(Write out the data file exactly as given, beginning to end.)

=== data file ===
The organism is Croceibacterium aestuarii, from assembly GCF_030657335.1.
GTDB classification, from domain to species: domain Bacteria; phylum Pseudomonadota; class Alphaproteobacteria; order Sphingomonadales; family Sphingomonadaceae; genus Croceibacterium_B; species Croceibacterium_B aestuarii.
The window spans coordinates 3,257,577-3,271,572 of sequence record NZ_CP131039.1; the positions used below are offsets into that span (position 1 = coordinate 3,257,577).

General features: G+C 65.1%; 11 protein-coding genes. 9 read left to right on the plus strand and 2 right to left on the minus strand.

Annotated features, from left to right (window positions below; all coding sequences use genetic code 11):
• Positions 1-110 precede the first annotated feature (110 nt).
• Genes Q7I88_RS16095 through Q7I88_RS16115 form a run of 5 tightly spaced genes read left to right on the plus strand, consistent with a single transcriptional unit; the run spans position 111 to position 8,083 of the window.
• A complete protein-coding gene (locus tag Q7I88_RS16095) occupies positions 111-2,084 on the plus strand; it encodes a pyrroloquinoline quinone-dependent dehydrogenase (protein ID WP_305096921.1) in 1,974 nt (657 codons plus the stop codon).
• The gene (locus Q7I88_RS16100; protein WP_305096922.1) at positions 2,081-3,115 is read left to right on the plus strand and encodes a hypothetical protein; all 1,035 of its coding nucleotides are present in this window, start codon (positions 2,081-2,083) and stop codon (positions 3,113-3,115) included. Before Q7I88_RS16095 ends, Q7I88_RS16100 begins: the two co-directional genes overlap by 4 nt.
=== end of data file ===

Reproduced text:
The organism is Croceibacterium aestuarii, from assembly GCF_030657335.1.
GTDB classification, from domain to species: domain Bacteria; phylum Pseudomonadota; class Alphaproteobacteria; order Sphingomonadales; family Sphingomonadaceae; genus Croceibacterium_B; species Croceibacterium_B aestuarii.
The window spans coordinates 3,257,577-3,271,572 of sequence record NZ_CP131039.1; the positions used below are offsets into that span (position 1 = coordinate 3,257,577).

General features: G+C 65.1%; 11 protein-coding genes. 9 read left to right on the plus strand and 2 right to left on the minus strand.

Annotated features, from left to right (window positions below; all coding sequences use genetic code 11):
• Positions 1-110 precede the first annotated feature (110 nt).
• Genes Q7I88_RS16095 through Q7I88_RS16115 form a run of 5 tightly spaced genes read left to right on the plus strand, consistent with a single transcriptional unit; the run spans position 111 to position 8,083 of the window.
• A complete protein-coding gene (locus tag Q7I88_RS16095) occupies positions 111-2,084 on the plus strand; it encodes a pyrroloquinoline quinone-dependent dehydrogenase (protein ID WP_305096921.1) in 1,974 nt (657 codons plus the stop codon).
• The gene (locus Q7I88_RS16100; protein WP_305096922.1) at positions 2,081-3,115 is read left to right on the plus strand and encodes a hypothetical protein; all 1,035 of its coding nucleotides are present in this window, start codon (positions 2,081-2,083) and stop codon (positions 3,113-3,115) included. Before Q7I88_RS16095 ends, Q7I88_RS16100 begins: the two co-directional genes overlap by 4 nt.